Welcome to Terri Report!

As the precursor to this study was published in 2012, the first part of the current study will contrast and compare changes and trends in territorial governance since then in all the countries where there are CEMR members.[1] Much of the data underscores territorial developments that have been ongoing and observed for many years, such as decentralisation, devolution of powers and responsibilities, and a shift in the direction of intermunicipal cooperation. However, the experiences of local and regional governments across Europe also recount new cases of shared responsibilities with the national governments delivering public services, even during a health crisis. The Organisation for Economic Cooperation and Development (OECD), the United Cities and Local Governments (UCLG) and the Council of Europe (CoE) have all published insightful work that confirm many of CEMR’s findings.[2]


The second and third parts of this study also take a close look at the powers and responsibilities of local and regional governments with respect to public health. The overriding aim is to understand how public health management and delivery are exercised in Europe in actual practice. Furthermore, the data collected through CEMR’s national associations provide insights into the different approaches adopted by governments to coordinate a pandemic response with the other tiers of government. 


Conclusions are already being drawn and lessons learnt from recent events about how different governance models affect the ability of institutions to manage emergency situations and crises. We have seen that the governance models most capable of delivering successful responses to the COVID-19 pandemic were those that allowed for effective coordination within and across tiers of government.[3]


However, this study goes beyond simply highlighting the changing nature of powers and responsibilities owing to territorial reforms and evolving governance processes in Europe in recent years. It also underlines the work of national associations and their key role in fostering effective and empowered local and regional governments, as well as in stimulating critical peer-learning that cuts across tiers of governments and national boundaries.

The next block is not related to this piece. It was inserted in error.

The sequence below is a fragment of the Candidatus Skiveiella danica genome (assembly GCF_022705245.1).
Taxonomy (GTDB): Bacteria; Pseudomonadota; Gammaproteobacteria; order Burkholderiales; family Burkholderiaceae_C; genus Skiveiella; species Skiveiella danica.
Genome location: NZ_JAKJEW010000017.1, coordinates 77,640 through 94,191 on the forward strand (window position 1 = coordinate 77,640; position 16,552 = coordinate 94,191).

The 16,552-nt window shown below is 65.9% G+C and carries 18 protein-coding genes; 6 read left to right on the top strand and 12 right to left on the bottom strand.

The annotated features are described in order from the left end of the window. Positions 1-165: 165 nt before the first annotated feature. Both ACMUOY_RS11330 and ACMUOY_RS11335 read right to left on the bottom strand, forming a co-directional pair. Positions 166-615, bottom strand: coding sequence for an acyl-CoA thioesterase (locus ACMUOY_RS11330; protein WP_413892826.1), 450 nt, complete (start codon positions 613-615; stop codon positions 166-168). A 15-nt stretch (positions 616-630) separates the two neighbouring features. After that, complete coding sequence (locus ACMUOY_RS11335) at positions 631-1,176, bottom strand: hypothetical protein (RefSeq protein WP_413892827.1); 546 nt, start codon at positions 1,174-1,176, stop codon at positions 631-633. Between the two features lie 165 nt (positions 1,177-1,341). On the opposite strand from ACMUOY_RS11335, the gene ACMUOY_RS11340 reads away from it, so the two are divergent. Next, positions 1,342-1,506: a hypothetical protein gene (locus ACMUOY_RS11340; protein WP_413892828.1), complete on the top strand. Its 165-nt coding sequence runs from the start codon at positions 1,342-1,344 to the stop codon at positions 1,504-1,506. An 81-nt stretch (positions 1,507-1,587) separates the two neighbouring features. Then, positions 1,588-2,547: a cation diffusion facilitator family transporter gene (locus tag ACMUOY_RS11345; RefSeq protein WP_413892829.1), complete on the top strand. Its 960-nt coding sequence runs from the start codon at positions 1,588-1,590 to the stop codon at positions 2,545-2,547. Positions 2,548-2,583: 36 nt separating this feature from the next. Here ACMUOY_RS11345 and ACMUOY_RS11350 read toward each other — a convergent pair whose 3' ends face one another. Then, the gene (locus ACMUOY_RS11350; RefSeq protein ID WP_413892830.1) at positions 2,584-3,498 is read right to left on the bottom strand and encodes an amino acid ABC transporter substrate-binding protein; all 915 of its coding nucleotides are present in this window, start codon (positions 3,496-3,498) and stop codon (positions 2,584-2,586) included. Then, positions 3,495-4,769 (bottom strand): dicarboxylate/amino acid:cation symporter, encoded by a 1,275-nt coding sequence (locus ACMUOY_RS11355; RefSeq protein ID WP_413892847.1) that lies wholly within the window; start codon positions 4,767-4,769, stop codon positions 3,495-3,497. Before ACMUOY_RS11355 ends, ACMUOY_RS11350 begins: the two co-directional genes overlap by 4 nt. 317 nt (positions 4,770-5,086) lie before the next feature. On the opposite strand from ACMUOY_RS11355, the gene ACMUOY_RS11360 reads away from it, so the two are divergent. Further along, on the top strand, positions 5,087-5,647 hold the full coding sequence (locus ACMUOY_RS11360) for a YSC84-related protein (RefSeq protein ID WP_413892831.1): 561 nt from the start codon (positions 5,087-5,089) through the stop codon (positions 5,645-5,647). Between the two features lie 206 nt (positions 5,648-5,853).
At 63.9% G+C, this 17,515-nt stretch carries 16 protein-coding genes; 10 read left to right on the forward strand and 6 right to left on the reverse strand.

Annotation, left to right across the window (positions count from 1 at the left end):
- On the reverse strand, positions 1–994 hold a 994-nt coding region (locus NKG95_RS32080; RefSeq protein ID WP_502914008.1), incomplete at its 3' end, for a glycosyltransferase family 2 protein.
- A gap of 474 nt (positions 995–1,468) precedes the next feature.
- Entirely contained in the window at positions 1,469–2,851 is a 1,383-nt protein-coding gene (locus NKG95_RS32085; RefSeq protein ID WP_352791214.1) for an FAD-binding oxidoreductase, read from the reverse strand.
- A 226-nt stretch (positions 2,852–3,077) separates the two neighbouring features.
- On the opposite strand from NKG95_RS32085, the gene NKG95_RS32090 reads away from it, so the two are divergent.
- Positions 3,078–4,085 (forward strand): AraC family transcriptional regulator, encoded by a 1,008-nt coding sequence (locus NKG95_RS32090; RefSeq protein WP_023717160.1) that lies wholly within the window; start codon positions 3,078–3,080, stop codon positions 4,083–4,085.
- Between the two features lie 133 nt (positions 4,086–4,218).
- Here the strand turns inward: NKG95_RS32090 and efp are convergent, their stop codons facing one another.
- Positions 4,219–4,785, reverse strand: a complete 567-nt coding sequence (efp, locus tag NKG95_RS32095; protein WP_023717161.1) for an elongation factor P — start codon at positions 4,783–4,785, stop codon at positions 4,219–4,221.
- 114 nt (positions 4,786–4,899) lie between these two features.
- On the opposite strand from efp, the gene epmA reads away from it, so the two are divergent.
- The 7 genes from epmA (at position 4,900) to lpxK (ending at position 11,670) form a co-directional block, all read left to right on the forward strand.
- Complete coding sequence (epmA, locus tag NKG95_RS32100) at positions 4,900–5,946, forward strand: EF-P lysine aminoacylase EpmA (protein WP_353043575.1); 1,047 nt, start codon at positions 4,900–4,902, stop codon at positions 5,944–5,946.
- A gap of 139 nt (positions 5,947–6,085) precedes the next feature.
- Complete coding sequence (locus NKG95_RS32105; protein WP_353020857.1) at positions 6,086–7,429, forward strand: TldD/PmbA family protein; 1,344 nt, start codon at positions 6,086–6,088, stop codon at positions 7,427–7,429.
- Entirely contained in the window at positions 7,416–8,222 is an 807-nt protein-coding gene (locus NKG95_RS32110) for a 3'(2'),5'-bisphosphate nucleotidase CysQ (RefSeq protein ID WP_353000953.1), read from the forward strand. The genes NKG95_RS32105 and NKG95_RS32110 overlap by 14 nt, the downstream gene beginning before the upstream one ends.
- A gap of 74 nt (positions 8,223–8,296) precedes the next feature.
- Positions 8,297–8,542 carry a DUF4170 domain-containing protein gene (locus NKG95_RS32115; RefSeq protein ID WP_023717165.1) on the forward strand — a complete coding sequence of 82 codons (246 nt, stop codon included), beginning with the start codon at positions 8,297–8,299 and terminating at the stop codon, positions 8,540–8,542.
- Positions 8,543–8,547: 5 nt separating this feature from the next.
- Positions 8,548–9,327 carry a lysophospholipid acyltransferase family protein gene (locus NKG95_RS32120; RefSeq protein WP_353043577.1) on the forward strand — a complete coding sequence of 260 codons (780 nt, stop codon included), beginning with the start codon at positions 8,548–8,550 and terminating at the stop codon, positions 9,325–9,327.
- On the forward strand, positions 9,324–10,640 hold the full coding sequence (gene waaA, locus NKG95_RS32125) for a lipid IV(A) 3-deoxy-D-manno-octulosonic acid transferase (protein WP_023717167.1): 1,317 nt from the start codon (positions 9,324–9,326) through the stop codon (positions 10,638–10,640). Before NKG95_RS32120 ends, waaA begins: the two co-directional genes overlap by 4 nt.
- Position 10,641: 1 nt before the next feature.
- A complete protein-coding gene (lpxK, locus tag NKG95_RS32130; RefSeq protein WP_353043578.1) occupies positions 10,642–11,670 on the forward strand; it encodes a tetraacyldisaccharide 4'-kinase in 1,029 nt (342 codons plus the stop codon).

Even as we begin to reset our economies, the repercussions of the pandemic will continue to be felt for many years to come. It is therefore important to examine how different tiers of government can best combine their strengths to deliver policies and results that correspond to the needs of people, communities and businesses and research centres. The experiences of CEMR’s members give us an inside look at how governance is exercised and how governance relationships are evolving as a result of digitalisation, climate, social, economic and demographic changes as well as of the pandemic. These are all major drivers that impact how public policies are prepared and delivered.


Using the detailed information and experiences from CEMR’s members, we have been able to put together an overview of the evolution of local governments and local governance over the past decade (2012-2021) (Part 1), an update on local public health systems and previous reforms (Part 2) as well as an analysis of the impact that one year of pandemic management has had on governance in general, and on local public health management in particular (Part 3).

It is our sincere hope that this study will prove instrumental in shaping governance processes at the national, European and international levels and foster the attainment of stronger governance arrangements and better policy outcomes. This is vital given the importance of relaunching our economies and ensuring that funding packages, such as that of the EU’s Recovery and Resilience Facility, will achieve the desired outcome of boosting Europe’s economies and putting them on the path towards greener, sustainable growth.


[1] 40 countries listed on our website:

[2] For further reading, see Organisation for Economic Co-operation and Development (OECD), Making decentralization work – A handbook for policy-makers (2019),, and the bibliography

[3] Information based on the experiences of our members collated by CEMR’s Covid-19 task force in 2020.